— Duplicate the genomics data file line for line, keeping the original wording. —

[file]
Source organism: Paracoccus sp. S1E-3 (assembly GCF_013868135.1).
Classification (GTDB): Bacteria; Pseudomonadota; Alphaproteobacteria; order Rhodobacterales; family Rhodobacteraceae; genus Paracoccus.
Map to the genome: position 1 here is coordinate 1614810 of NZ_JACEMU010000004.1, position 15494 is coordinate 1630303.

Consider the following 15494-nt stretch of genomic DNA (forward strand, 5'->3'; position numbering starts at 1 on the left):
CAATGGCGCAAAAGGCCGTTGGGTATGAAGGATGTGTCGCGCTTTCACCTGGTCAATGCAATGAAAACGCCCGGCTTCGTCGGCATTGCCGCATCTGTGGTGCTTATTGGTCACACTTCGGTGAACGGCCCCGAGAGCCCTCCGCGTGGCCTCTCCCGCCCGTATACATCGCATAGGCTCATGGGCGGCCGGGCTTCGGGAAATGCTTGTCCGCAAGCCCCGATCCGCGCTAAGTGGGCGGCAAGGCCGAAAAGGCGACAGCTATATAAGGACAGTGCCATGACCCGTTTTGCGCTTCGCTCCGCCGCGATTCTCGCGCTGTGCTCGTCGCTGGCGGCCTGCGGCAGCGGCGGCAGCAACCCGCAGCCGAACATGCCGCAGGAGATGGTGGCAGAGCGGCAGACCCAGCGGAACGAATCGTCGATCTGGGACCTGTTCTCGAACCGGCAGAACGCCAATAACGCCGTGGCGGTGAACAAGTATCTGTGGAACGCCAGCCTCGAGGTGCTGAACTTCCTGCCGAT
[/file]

Source organism: Paracoccus sp. S1E-3 (assembly GCF_013868135.1).
Classification (GTDB): Bacteria; Pseudomonadota; Alphaproteobacteria; order Rhodobacterales; family Rhodobacteraceae; genus Paracoccus.
Map to the genome: position 1 here is coordinate 1614810 of NZ_JACEMU010000004.1, position 15494 is coordinate 1630303.

Consider the following 15494-nt stretch of genomic DNA (forward strand, 5'->3'; position numbering starts at 1 on the left):
CAATGGCGCAAAAGGCCGTTGGGTATGAAGGATGTGTCGCGCTTTCACCTGGTCAATGCAATGAAAACGCCCGGCTTCGTCGGCATTGCCGCATCTGTGGTGCTTATTGGTCACACTTCGGTGAACGGCCCCGAGAGCCCTCCGCGTGGCCTCTCCCGCCCGTATACATCGCATAGGCTCATGGGCGGCCGGGCTTCGGGAAATGCTTGTCCGCAAGCCCCGATCCGCGCTAAGTGGGCGGCAAGGCCGAAAAGGCGACAGCTATATAAGGACAGTGCCATGACCCGTTTTGCGCTTCGCTCCGCCGCGATTCTCGCGCTGTGCTCGTCGCTGGCGGCCTGCGGCAGCGGCGGCAGCAACCCGCAGCCGAACATGCCGCAGGAGATGGTGGCAGAGCGGCAGACCCAGCGGAACGAATCGTCGATCTGGGACCTGTTCTCGAACCGGCAGAACGCCAATAACGCCGTGGCGGTGAACAAGTATCTGTGGAACGCCAGCCTCGAGGTGCTGAACTTCCTGCCGAT